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How to Keep Swimming Pools Clean

Maintaining the swimming pools is not a vigorous task. Spending four to five hours every week, and using proper filtration and chemical treatments, the pools can be self cleaned for healthy use.

Swimming PoolsPHOTO BY FLICKR.COM/ARAGORNSBEARD/

Swimming Pools - Self-Maintenance

Swimming pools can be indoors, outdoors or above ground pools. The pools at home are often left unattended to or less maintained, and as a result, bacteria breed on the water and eventually pose a threat to those using them. The water used in the pools must be pH balanced. Pool test kits are available in stores that can check the pH balance of water. The appropriate pH for a pool is between 7.2 and 7.6.Avoid clogging of the water filters. They do not need much cleaning if the water is chemical balanced. Use nylon bristle brush to clean fiberglass and painted pools, and algae brushes to clean the plastered walls of concrete pools. Tile brushes can be used to remove calcium and other deposits from tiled walls. Vacuum the pool at least once a week to clear out the dirt settled at the bottom.

Outdoor Pools - Sanitation Techniques

Perfect for summers, outdoor pools provide the perfect leisure. They can be covered with solar covers or solar sun rings to heat up the water during winter. Clearing leaves and dirt on time will avoid the accumulation of bacteria. Covering the swimming pool with pool covers at night will help reduce the accumulation of leaves and other organic matter. Before planning on building an outdoor pool, find a spot that is away from trees. The outdoor pools can be cleaned and maintained using proper brushes, chemicals, skimmer nets and vacuum. Have the water’s calcium hardness maintained between 200 and 400 parts per million (ppm) and the alkalinity between 100 and 120 ppm.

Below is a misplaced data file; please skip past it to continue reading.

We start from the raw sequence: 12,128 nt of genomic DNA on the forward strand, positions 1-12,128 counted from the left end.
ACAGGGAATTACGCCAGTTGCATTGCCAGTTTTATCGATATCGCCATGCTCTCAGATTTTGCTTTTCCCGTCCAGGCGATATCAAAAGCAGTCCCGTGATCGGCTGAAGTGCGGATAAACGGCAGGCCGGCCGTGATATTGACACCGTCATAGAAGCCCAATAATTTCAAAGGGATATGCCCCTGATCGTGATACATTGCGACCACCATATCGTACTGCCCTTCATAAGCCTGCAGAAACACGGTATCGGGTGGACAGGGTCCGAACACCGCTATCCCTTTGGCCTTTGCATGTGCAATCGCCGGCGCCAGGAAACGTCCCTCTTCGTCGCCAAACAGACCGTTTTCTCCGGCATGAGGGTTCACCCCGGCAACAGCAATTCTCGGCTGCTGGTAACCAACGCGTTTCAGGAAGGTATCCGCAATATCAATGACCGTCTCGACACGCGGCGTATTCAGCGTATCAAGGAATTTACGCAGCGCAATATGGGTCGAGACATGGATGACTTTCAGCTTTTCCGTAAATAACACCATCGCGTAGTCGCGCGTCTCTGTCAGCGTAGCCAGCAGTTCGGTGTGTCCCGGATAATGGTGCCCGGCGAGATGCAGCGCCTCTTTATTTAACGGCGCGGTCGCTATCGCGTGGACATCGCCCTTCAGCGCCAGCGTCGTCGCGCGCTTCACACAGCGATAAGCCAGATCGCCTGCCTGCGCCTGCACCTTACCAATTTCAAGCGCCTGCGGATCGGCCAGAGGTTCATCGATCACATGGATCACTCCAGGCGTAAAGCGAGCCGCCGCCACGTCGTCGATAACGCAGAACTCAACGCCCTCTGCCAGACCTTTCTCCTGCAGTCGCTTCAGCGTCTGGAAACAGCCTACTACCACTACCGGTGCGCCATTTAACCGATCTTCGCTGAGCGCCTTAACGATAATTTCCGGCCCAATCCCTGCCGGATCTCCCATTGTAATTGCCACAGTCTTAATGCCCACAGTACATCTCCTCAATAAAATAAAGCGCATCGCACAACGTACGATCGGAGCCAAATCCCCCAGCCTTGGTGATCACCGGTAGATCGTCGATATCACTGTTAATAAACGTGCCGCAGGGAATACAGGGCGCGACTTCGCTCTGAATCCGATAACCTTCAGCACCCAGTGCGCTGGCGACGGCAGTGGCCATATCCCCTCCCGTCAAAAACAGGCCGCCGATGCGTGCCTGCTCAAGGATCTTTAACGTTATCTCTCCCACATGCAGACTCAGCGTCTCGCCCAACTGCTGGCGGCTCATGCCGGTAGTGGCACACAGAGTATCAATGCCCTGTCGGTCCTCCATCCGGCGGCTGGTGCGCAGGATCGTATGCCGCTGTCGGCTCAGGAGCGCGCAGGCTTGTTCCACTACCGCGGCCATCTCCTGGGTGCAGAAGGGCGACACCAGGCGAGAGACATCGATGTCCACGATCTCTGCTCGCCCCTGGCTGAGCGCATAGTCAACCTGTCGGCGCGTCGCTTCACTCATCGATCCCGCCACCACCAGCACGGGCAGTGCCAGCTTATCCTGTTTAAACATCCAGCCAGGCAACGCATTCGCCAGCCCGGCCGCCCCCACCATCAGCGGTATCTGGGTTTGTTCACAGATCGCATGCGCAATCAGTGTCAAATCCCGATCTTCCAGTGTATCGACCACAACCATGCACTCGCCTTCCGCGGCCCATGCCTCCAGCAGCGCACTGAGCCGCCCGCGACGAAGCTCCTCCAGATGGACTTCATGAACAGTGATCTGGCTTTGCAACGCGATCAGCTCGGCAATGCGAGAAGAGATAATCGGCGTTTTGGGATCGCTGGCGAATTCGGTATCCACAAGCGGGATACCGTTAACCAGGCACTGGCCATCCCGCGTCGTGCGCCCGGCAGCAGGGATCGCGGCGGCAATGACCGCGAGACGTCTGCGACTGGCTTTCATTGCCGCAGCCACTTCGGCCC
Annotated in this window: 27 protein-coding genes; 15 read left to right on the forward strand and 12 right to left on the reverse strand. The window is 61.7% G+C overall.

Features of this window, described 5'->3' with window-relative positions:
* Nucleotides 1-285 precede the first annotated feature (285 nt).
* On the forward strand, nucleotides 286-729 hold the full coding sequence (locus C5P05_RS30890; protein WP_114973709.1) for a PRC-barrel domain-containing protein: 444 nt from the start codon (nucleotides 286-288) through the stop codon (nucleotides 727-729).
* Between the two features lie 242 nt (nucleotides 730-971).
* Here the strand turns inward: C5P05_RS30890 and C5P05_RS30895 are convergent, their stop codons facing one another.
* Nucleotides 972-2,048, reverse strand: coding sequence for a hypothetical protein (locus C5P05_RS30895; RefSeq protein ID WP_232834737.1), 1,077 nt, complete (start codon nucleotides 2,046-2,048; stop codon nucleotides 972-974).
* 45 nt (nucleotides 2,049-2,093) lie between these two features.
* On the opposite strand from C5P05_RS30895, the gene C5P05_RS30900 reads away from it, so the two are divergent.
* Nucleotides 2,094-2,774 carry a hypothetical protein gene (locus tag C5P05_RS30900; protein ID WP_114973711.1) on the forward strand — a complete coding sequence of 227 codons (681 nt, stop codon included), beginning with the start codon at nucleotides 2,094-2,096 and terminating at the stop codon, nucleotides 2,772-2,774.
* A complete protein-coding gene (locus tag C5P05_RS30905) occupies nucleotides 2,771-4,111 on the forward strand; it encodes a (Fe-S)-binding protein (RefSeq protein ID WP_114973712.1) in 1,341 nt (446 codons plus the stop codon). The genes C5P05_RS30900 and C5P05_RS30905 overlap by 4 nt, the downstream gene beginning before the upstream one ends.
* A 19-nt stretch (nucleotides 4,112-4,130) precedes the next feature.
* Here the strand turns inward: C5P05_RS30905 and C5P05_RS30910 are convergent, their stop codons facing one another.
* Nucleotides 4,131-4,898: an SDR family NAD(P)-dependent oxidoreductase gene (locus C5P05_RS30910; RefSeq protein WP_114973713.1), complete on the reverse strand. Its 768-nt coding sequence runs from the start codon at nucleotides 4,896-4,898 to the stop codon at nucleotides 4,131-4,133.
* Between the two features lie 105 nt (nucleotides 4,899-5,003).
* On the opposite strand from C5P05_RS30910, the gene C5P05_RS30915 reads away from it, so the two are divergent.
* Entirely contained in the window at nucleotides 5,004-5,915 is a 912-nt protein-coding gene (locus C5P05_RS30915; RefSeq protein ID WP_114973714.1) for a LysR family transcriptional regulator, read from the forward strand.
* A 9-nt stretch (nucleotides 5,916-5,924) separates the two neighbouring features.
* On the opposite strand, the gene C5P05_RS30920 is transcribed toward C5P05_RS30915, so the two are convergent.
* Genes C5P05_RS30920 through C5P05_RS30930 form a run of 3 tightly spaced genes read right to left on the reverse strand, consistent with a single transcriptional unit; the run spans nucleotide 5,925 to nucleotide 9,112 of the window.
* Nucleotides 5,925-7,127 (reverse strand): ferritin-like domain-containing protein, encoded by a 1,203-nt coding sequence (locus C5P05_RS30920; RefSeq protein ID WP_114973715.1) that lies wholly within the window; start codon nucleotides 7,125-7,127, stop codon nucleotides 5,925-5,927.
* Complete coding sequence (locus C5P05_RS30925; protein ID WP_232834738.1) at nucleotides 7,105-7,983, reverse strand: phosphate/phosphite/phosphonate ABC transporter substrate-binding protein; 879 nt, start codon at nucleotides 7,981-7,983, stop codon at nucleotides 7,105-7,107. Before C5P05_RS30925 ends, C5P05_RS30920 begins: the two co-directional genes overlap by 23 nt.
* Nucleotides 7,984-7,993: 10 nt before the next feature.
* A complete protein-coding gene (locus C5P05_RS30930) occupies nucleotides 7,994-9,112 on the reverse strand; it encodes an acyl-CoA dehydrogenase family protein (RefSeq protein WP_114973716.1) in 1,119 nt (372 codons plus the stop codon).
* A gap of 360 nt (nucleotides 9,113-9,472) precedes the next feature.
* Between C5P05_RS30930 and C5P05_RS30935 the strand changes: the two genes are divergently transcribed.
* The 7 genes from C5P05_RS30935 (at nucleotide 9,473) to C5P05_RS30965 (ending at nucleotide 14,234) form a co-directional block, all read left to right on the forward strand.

Above Ground Pools - Clean and Care

The above ground pools are mobile and can be transported to places. Reaching you at competitive rates, the above ground pools can be maintained with limited technical knowledge using chemicals like bromine, chlorine and powder shock, and a sanitizing cartridge, brushes, vacuum and a water testing kit. Have the pool parts checked for any requirements of replacement. Drain out the water, remove leaves, twigs and debris using leaf skimmers. Lube the plugs, valves and other fittings with petroleum jelly and check for any leaks in the hoses and pumps. Have the sides of the pool scrubbed off with a broom or brush, and clean the filters. Shock the water and re-circulate for a few days for clearer water. At this stage, test the water and re-circulate if necessary to prepare it for use.Photo source: flickr.com / lapeyrecout

Written by Simon Harris

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